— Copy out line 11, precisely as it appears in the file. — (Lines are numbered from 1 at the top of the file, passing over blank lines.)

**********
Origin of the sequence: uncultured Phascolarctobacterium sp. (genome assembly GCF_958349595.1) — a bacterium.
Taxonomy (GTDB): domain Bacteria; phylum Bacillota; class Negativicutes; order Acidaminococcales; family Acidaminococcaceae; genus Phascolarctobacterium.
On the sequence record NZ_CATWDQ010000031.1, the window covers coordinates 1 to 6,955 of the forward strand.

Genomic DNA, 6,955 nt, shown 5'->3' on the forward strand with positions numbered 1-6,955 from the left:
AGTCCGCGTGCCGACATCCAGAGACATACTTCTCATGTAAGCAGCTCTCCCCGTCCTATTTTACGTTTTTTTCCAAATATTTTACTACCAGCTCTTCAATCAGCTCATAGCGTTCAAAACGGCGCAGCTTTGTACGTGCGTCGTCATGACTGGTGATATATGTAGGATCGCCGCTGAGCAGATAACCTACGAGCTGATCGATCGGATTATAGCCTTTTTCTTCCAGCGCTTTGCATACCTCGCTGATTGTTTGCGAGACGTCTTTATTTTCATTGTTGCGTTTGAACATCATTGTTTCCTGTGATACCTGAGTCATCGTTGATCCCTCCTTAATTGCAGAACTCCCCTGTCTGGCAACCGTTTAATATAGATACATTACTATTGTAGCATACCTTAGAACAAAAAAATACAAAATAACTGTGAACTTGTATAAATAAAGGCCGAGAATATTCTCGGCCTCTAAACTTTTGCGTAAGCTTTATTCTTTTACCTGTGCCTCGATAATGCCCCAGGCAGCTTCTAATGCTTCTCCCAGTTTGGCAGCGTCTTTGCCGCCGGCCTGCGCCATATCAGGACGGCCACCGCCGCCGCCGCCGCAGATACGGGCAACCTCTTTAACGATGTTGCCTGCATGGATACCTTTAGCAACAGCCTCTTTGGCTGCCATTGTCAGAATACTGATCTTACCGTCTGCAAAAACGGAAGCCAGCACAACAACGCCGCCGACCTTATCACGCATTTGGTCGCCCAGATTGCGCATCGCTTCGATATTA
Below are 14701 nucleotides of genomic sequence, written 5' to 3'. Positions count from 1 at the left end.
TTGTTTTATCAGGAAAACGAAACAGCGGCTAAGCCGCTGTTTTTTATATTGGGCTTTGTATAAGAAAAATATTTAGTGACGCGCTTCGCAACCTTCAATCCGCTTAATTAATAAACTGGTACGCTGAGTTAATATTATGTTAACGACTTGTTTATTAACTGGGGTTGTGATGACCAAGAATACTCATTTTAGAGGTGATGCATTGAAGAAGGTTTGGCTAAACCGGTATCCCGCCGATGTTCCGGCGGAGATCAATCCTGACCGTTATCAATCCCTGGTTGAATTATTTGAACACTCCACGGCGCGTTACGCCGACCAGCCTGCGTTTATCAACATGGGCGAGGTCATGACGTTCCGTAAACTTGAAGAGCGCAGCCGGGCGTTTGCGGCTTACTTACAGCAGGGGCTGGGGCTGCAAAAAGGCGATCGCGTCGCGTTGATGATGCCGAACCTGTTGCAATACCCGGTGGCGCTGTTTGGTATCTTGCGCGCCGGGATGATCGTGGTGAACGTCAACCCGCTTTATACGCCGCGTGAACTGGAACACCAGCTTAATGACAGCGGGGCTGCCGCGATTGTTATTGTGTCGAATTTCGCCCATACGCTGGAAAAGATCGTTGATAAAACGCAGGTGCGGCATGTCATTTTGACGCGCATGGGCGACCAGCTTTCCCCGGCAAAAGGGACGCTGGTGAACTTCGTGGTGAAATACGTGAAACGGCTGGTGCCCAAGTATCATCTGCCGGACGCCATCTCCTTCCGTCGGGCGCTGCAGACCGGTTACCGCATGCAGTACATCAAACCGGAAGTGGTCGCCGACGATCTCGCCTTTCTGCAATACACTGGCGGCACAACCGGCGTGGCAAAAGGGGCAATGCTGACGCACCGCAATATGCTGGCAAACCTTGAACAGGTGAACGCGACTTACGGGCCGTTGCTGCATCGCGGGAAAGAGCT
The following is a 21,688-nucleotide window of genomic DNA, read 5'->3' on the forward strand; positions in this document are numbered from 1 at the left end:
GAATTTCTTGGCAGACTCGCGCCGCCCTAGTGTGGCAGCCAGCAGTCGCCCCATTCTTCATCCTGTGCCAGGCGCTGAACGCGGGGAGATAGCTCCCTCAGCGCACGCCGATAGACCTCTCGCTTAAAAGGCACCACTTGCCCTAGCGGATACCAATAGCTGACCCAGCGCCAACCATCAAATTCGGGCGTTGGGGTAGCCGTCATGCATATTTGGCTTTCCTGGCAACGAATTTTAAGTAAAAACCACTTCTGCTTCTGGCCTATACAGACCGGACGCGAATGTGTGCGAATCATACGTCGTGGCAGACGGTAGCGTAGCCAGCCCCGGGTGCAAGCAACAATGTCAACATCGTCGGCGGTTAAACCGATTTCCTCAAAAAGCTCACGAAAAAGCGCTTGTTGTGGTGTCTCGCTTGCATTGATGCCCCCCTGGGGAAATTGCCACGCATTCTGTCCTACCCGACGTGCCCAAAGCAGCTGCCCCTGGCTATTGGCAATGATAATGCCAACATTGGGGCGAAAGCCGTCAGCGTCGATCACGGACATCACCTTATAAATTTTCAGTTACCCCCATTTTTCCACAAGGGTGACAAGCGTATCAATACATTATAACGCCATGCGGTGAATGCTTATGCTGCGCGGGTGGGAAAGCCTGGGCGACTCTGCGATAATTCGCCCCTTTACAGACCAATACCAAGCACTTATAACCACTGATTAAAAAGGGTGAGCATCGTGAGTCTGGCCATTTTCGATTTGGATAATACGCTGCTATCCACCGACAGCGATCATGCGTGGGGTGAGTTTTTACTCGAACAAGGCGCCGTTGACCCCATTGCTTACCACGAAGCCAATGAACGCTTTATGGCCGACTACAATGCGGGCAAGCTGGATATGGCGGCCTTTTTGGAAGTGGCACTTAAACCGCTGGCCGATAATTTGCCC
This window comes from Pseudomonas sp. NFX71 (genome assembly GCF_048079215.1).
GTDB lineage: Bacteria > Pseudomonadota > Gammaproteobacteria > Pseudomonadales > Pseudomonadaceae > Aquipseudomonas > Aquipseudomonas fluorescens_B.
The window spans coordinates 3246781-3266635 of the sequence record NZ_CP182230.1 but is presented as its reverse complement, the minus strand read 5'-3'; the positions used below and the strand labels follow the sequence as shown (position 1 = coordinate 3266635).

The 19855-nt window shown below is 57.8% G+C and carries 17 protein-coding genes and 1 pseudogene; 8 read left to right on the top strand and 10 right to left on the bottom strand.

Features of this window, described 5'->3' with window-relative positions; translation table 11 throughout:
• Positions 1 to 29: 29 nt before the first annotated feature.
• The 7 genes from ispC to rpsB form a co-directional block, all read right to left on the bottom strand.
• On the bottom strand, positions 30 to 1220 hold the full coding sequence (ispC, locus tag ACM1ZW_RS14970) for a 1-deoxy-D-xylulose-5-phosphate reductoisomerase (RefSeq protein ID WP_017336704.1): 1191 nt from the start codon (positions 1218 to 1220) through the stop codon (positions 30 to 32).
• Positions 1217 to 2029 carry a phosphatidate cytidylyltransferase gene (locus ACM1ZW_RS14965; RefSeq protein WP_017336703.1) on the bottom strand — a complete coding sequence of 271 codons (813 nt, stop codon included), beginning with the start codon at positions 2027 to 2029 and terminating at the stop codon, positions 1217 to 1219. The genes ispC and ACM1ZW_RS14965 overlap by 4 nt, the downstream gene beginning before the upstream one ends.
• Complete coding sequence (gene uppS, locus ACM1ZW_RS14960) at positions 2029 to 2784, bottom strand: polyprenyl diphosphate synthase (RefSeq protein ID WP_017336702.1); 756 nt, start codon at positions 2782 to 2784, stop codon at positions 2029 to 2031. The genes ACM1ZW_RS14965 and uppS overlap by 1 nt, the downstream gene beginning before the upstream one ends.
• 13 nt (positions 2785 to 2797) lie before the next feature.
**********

GTDB lineage: Bacteria > Pseudomonadota > Gammaproteobacteria > Pseudomonadales > Pseudomonadaceae > Aquipseudomonas > Aquipseudomonas fluorescens_B.